Cooking is a notoriously cutthroat business.With hands gnarled by years of burns and lacerations, chefs spend their careers climbing the slippery rungs of the restaurant industry, hoping to graduate from line cook to sous chef to executive chef to master amid the organized chaos of a professional kitchen. It’s a field marked by calamity and upheaval, with over 80 restaurants closing in New York City last year alone.
Still, for all its turbulence, a kitchen can also be a land of opportunity — a world where a hardworking dishwasher can rise through the ranks just as quickly as a hotshot culinary-school grad. So in an era when pedigree matters less and less, the culinary-arts program at Kingsborough Community College in Brooklyn’s Manhattan Beach promises to prepare students for a life in the kitchen without breaking the bank.
“Where I work now, we had so many cooks there, but so many of them left or got fired because they couldn’t handle the heat,” says Rafael Yau Lee, a recent graduate of Kingsborough and a chef de partie at Añejo, an upscale Mexican restaurant in Tribeca owned by Top Chef finalist Angelo Sosa. “This industry is not for the weakhearted.”
Born in Panama, Yau Lee moved to Bensonhurst with his family at the age of three. His father, now an executive chef in New Jersey, began his career as a dishwasher, slowly working his way up the ladder while raising his son in the kitchens of New York City. Yau Lee first began waiting tables as a child and has gone on to work at several restaurants in Manhattan, even reaching the level of sous chef — a kitchen’s second in command — at Maslow 6 Wine Bar before it closed. He’s seen how hard work is rewarded in the culinary world, but recognizes the benefits of obtaining a degree in such a volatile industry.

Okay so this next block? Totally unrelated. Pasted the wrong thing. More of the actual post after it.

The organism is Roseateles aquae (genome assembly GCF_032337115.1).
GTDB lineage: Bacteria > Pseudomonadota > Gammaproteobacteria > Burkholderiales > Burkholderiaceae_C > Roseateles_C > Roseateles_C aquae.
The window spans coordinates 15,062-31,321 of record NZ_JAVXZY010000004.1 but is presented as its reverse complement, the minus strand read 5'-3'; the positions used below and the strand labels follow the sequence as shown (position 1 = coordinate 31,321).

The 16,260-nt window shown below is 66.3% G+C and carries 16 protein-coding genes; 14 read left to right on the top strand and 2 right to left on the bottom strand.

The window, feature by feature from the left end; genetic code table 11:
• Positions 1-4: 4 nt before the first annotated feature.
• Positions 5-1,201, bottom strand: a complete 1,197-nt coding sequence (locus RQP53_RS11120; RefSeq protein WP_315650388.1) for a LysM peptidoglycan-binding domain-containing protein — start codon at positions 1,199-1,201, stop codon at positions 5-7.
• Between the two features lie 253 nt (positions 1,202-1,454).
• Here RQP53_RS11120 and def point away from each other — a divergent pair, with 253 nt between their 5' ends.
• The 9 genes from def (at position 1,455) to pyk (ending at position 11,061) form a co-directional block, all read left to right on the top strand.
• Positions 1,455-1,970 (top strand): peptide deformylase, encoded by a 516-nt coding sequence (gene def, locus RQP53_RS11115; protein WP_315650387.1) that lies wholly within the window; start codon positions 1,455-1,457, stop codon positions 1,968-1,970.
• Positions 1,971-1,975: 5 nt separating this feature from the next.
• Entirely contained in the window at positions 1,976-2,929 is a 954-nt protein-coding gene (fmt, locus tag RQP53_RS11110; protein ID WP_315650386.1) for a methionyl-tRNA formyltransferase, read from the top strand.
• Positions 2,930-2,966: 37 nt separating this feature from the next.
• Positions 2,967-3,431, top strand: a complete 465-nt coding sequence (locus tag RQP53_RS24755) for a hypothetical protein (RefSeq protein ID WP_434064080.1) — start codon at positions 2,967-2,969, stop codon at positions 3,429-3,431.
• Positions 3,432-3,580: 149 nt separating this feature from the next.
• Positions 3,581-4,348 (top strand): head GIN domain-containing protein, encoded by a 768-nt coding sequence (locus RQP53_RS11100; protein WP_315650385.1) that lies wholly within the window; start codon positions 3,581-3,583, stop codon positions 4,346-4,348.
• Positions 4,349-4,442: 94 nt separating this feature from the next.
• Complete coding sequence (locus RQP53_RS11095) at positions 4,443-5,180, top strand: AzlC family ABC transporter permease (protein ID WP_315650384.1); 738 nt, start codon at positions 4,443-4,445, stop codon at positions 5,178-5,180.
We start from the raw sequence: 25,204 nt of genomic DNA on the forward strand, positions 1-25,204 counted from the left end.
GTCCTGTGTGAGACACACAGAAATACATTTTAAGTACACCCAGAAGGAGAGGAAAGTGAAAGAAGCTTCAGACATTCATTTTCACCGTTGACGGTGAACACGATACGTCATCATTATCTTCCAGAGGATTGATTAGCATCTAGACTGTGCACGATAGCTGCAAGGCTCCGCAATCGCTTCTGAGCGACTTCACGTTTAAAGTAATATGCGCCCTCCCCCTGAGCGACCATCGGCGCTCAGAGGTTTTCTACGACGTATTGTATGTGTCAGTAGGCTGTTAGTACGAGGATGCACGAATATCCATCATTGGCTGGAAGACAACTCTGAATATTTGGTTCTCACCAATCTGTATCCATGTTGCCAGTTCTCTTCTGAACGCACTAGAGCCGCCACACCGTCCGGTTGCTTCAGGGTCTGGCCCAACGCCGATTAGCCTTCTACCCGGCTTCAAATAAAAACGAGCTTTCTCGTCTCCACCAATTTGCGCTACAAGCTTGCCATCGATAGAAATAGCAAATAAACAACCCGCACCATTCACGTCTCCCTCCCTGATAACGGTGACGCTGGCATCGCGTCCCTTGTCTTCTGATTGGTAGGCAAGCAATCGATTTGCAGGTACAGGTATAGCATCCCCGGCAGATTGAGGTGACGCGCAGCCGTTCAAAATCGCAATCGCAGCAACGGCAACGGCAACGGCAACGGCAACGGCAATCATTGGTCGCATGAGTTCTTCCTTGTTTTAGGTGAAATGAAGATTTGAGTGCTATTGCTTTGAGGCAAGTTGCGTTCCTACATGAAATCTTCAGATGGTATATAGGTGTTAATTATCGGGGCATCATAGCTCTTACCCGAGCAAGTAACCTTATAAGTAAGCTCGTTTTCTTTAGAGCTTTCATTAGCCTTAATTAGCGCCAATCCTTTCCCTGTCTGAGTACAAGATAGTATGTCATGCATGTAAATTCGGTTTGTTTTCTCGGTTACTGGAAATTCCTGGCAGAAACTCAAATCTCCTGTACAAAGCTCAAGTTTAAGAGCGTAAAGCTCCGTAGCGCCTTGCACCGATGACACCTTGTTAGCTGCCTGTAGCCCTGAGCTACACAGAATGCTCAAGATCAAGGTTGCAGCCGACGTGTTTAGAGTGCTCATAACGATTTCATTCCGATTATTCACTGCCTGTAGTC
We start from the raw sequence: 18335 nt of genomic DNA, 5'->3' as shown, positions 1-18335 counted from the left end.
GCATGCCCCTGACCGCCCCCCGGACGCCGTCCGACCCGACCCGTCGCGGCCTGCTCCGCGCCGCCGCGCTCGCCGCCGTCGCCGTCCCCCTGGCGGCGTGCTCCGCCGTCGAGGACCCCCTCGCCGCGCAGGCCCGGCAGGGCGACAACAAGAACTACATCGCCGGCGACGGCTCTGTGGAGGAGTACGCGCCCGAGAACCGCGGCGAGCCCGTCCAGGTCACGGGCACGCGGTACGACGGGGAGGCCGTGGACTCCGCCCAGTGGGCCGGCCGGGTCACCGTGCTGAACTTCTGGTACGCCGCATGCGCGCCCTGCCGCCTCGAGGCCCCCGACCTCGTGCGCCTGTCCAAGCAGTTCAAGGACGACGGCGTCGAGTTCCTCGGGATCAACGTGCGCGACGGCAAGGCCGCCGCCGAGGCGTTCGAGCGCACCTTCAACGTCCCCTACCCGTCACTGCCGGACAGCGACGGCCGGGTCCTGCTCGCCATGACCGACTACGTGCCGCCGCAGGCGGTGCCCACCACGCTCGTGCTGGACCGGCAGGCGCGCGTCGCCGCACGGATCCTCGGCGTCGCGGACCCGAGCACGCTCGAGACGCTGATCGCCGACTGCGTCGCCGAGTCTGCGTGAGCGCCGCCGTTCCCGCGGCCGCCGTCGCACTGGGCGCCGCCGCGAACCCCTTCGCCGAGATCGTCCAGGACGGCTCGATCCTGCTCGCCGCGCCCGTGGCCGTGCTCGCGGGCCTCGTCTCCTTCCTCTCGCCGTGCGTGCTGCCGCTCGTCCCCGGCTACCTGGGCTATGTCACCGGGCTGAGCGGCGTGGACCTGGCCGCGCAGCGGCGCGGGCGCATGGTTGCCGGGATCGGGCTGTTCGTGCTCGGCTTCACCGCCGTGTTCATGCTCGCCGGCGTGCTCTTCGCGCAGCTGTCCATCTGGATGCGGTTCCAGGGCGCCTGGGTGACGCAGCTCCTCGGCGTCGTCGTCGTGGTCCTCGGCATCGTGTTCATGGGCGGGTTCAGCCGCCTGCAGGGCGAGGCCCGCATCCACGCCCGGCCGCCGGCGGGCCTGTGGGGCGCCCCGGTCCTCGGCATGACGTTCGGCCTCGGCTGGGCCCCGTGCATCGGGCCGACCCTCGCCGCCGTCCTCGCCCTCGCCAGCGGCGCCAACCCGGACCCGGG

“We don’t make a lot of money, my family,” says Yau Lee. “I wanted to find a school that was affordable, but also a high-quality education.” New York–based schools like the International Culinary Center and Institute of Culinary Education offered certificates to budding chefs, but also price tags as high as $40,000. “I’m not rich,” he explains. “If I was rich, I would be going to CIA.”
Located in Hyde Park, the Culinary Institute of America has long been seen as the premier destination for chefs hoping to earn a degree — not just a certificate — in the culinary arts. But despite CIA’s boasting a number of well-known alumni (television stars Anthony Bourdain and Andrew Zimmern, to name a couple), chef Thom Smyth, the director of the culinary arts program at Kingsborough, says a degree from a legacy institution often isn’t worth the hefty price tag.
“Unfortunately, a lot of the industry’s experience was that the pedigree didn’t produce the kind of results they were expecting,” says Smyth. “So many of those people with degrees from advanced culinary schools, they were going into kitchens and they thought they were going to be executive chefs, and it was like, ‘No, you’re going to be a prep cook.'”
Though Kingsborough has offered cooking courses for some time now, only in recent years has the college begun awarding associate in applied science degrees for culinary arts. The curriculum offers future chefs the ability to pursue their passion, supplying some 600 hours of kitchen instruction and internships over two years, while also allowing students the opportunity to take core classes like math and science.
With credits transferable to any school in the CUNY system, Kingsborough’s culinary program promises a certain level of security and support at a discount price. Tuition at Kingsborough is only $4,500 per year for full-time students, a fraction of the cost of CIA.
“Perhaps we don’t have all the bells and whistles of some of the big culinary schools, but I think we do a pretty good job of shining in that department,” says Smyth. “When tuition is at forty, fifty, sixty thousand dollars, there are things that they may have that we don’t have. But we’re working on it.”
Yau Lee says a degree, no matter how much it costs, is often not enough to land a job at a New York City restaurant, as owners are more anxious to see what a chef can do with a knife than the name on his or her diploma. But more than job security, Yau Lee says his time at Kingsborough has given him a sense of community within the culinary world, and an aura of confidence that’s allowed him to handle any assignment with poise and precision.
“I feel like a lot of cooks right now in my generation, they want to open restaurants and stuff like that,” he says. “For me, personally, I don’t know if I want to open a restaurant yet. What I really want to do is help future culinary students get the opportunities I got…I felt like that school was my second home.”